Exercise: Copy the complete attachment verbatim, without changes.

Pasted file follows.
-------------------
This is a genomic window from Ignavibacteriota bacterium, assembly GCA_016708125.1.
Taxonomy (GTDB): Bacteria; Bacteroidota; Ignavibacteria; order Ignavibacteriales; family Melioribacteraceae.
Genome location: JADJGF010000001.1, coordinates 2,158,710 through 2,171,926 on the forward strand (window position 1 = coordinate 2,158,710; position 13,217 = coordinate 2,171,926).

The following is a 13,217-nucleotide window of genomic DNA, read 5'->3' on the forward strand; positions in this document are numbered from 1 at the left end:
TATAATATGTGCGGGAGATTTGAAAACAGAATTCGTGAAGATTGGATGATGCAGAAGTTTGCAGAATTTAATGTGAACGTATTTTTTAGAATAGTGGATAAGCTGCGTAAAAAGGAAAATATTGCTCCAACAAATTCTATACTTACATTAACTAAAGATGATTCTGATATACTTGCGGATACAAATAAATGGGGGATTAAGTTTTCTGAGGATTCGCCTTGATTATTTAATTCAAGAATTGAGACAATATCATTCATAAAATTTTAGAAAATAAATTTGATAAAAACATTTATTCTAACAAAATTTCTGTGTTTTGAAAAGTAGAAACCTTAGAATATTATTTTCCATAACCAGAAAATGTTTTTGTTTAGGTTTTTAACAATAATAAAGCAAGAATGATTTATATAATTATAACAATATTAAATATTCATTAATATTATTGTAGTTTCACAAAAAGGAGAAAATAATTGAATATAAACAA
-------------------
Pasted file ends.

This is a genomic window from Ignavibacteriota bacterium, assembly GCA_016708125.1.
Taxonomy (GTDB): Bacteria; Bacteroidota; Ignavibacteria; order Ignavibacteriales; family Melioribacteraceae.
Genome location: JADJGF010000001.1, coordinates 2,158,710 through 2,171,926 on the forward strand (window position 1 = coordinate 2,158,710; position 13,217 = coordinate 2,171,926).

The following is a 13,217-nucleotide window of genomic DNA, read 5'->3' on the forward strand; positions in this document are numbered from 1 at the left end:
TATAATATGTGCGGGAGATTTGAAAACAGAATTCGTGAAGATTGGATGATGCAGAAGTTTGCAGAATTTAATGTGAACGTATTTTTTAGAATAGTGGATAAGCTGCGTAAAAAGGAAAATATTGCTCCAACAAATTCTATACTTACATTAACTAAAGATGATTCTGATATACTTGCGGATACAAATAAATGGGGGATTAAGTTTTCTGAGGATTCGCCTTGATTATTTAATTCAAGAATTGAGACAATATCATTCATAAAATTTTAGAAAATAAATTTGATAAAAACATTTATTCTAACAAAATTTCTGTGTTTTGAAAAGTAGAAACCTTAGAATATTATTTTCCATAACCAGAAAATGTTTTTGTTTAGGTTTTTAACAATAATAAAGCAAGAATGATTTATATAATTATAACAATATTAAATATTCATTAATATTATTGTAGTTTCACAAAAAGGAGAAAATAATTGAATATAAACAA